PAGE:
#290 Applying Platform Engineering Best Practices to Your Mesh Data Platform – Interview w/ Tom De Wolf

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Transcript for this episode (link) provided by Starburst. You can download their Data Products for Dummies e-book (info-gated) here and their Data Mesh for Dummies e-book (info gated) here.

Tom’s LinkedIn: https://www.linkedin.com/in/tomdw/

Data Mesh Belgium: https://www.meetup.com/data-mesh-belgium/

Video by Tom: ‘Platform Building for Data Mesh – Show me how it is done!’: https://www.youtube.com/watch?v=wG2g67RHYyo

ACA Group Data Mesh Landing Page: https://acagroup.be/en/services/data-mesh/

In this episode, Scott interviewed Tom De Wolf, Senior Architect and Innovation Lead at ACA Group and Host of the Data Mesh Belgium Meetup.

Some key takeaways/thoughts from Tom’s point of view:

  1. Platform engineering, at its core, is about delivering a great and reliable self-service experience to developers. That’s just as true in data as in software. Focus on automation, lowering cognitive load, hiding complexity, etc. If provisioning decision specifics don’t matter, why make developers deal with them?
  2. The key to a good platform is something your users _want_ to use not simply must use. That’s your user experience measuring stick.
  3. When building a platform, you want to hide a lot of the things that don’t matter. But when you start, especially with a platform in data mesh, there will be many things you aren’t sure if they matter. That’s okay, automate those decisions that don’t matter as you find them but exposing them early is normal/fine.
  4. Relatedly, make that hiding easy to see through the curtain if the developer cares. Sometimes it matters to 5% of use cases but also often, engineers really want to understand the details just because they are engineers ๐Ÿ˜… Make a platform where people can customize their experience where possible without going overboard.
  5. ?Controversial?: Few – if any – current tools in data are “aware” of the data product, they are still focused on their specific tasks instead of the target of creating an actual data product.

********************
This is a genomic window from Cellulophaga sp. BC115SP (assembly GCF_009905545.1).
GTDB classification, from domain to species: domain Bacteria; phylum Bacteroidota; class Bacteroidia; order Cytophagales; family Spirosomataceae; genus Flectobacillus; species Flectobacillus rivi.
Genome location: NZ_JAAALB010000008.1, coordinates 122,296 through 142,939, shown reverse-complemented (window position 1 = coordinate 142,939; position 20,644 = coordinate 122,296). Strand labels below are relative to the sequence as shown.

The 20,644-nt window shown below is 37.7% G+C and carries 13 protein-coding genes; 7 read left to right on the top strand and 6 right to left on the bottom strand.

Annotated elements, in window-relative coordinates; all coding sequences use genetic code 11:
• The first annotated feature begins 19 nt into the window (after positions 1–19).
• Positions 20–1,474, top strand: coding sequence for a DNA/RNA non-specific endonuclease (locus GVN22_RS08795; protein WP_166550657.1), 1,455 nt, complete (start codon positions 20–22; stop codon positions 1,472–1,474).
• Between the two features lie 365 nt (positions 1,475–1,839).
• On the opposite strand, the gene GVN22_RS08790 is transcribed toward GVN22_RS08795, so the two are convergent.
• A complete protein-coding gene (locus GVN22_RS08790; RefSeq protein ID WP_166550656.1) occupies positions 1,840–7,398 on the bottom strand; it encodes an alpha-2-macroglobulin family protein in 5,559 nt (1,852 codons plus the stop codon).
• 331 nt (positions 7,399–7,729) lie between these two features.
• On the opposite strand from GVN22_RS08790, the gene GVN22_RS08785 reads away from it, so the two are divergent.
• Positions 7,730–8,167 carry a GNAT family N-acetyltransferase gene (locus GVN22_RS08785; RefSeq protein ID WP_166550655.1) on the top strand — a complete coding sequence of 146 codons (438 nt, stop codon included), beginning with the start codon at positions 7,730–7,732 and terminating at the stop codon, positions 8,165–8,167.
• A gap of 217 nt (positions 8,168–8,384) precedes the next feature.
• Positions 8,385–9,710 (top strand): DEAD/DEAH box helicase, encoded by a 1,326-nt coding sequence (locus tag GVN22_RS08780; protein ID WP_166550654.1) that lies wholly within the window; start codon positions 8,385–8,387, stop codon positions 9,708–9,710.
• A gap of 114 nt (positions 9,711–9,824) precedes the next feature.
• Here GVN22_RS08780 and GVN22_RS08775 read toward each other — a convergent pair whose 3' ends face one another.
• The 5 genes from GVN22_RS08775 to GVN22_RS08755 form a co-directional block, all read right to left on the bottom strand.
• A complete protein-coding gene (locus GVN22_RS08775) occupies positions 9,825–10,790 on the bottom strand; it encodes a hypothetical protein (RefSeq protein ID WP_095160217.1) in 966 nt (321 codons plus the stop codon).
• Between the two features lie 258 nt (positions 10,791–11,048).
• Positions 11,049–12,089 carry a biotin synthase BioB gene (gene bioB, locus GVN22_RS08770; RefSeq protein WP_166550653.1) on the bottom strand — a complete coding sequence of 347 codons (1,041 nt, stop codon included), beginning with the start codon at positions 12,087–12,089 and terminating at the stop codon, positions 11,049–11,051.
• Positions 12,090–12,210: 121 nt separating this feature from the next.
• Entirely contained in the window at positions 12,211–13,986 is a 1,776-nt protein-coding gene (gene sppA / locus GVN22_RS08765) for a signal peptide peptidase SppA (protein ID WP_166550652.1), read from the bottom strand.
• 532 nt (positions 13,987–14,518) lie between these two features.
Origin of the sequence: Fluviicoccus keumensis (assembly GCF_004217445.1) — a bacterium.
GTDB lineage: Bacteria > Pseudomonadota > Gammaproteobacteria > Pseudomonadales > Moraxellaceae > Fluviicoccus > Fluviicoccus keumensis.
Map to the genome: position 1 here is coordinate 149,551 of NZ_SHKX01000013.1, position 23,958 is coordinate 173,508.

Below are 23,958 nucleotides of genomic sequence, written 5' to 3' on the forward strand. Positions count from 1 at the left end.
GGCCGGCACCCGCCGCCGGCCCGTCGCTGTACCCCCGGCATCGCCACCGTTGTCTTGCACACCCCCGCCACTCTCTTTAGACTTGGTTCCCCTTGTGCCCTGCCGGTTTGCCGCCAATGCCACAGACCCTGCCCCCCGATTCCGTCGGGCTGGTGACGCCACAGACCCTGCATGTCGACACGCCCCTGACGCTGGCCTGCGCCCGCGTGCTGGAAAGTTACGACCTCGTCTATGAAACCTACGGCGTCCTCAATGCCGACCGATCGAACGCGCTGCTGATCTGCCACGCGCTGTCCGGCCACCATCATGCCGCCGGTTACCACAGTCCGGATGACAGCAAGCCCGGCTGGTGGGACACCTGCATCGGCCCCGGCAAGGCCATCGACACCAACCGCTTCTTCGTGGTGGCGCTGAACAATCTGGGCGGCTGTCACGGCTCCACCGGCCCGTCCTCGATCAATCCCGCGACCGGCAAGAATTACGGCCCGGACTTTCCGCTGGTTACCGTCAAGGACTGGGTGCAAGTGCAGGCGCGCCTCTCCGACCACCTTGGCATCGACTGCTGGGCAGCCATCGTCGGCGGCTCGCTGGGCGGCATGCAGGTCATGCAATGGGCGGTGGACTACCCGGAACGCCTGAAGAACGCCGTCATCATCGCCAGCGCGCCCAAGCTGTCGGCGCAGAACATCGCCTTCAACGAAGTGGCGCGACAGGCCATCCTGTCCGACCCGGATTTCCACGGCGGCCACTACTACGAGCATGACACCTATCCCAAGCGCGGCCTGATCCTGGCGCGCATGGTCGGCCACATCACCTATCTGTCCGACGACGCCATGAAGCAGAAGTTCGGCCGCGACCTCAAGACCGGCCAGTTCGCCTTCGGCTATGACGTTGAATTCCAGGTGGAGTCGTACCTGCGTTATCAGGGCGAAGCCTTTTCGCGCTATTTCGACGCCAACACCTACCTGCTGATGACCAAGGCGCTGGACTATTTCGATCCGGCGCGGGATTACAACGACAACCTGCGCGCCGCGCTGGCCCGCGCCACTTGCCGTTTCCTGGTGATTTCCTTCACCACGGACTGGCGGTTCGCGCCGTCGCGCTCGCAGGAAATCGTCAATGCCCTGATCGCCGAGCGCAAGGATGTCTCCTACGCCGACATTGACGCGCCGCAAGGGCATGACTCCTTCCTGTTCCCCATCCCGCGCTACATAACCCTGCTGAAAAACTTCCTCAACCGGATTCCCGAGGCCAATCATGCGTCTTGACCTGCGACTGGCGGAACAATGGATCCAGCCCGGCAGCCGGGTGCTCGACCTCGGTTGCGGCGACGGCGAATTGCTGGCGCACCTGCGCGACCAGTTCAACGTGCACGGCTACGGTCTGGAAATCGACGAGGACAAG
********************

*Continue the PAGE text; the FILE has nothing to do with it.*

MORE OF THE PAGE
6. Relatedly, the developers should be able to focus on creating and maintaining data products instead of focusing on leveraging specific tools. We need platforms that allow them to deliver value through creating and managing data products, not a focus on working with tools.
  7. ?Controversial?: Data mesh without technology is just theory. It can’t only be about the people – if you focus on evangelizing without anything practical to show, it is too theoretical or abstract for people. You need a platform early to be able to show people what you mean. Scott note: you need a thin slice that has at least some aspect of all the 4 mesh principles early or your implementation becomes lopsided.
  8. Relatedly, get to something to show people in a demo as soon as possible with your mesh implementation so they can picture it and understand what you’re trying to accomplish.
  9. In data mesh, you will still have data developer power users that really want to dig deep. But a key focus of your platform should be to make it easier for non-power users to still build and maintain great and valuable data products. Expand the potential number of people creating data products by lowering the bar.
  10. ?Controversial?: The platform team shouldn’t be a blocker to new data products being developed. However, you should probably have certain cost guidelines/guardrails so someone doesn’t develop a very expensive data product – it should only go to a central team for oversight when cost becomes an issue. That way, you prevent unnecessary friction and costs simultaneously.
  11. When there is an escalation because of a problem with a data product related to cost or governance, look to frame it as a collaborative deep-dive into an issue. Rather than a central ‘you can’t do this’, itโ€™s much more of a ‘why is this made this way? Is this optimal or can we change it?’ That collaborative discussion can keep people engaged and leaning in.
  12. You can get domains more bought in on something like data mesh/data products by showing them how this new approach won’t directly tie data schema to their application schema. That way, they can still easily make changes to their application schemas and not break their data products.
  13. Good engineering is all about managing tradeoffs. Platform engineering is no different. You’ll have to look at what should be specific versus generic. Orchestration is one area that should be very generic.
  14. In data mesh, you want to think about the holistic flow of data and data product work. That’s why we need a platform. But the tools aren’t really that well built to work together. Be ready for that frustration of having to build on top of the tools to get them to play nicely.
  15. ?Controversial?: Even if you aren’t doing data mesh, your platform should focus on abstractions. What matters and why is a fundamental question. You want people solving challenges that add value.

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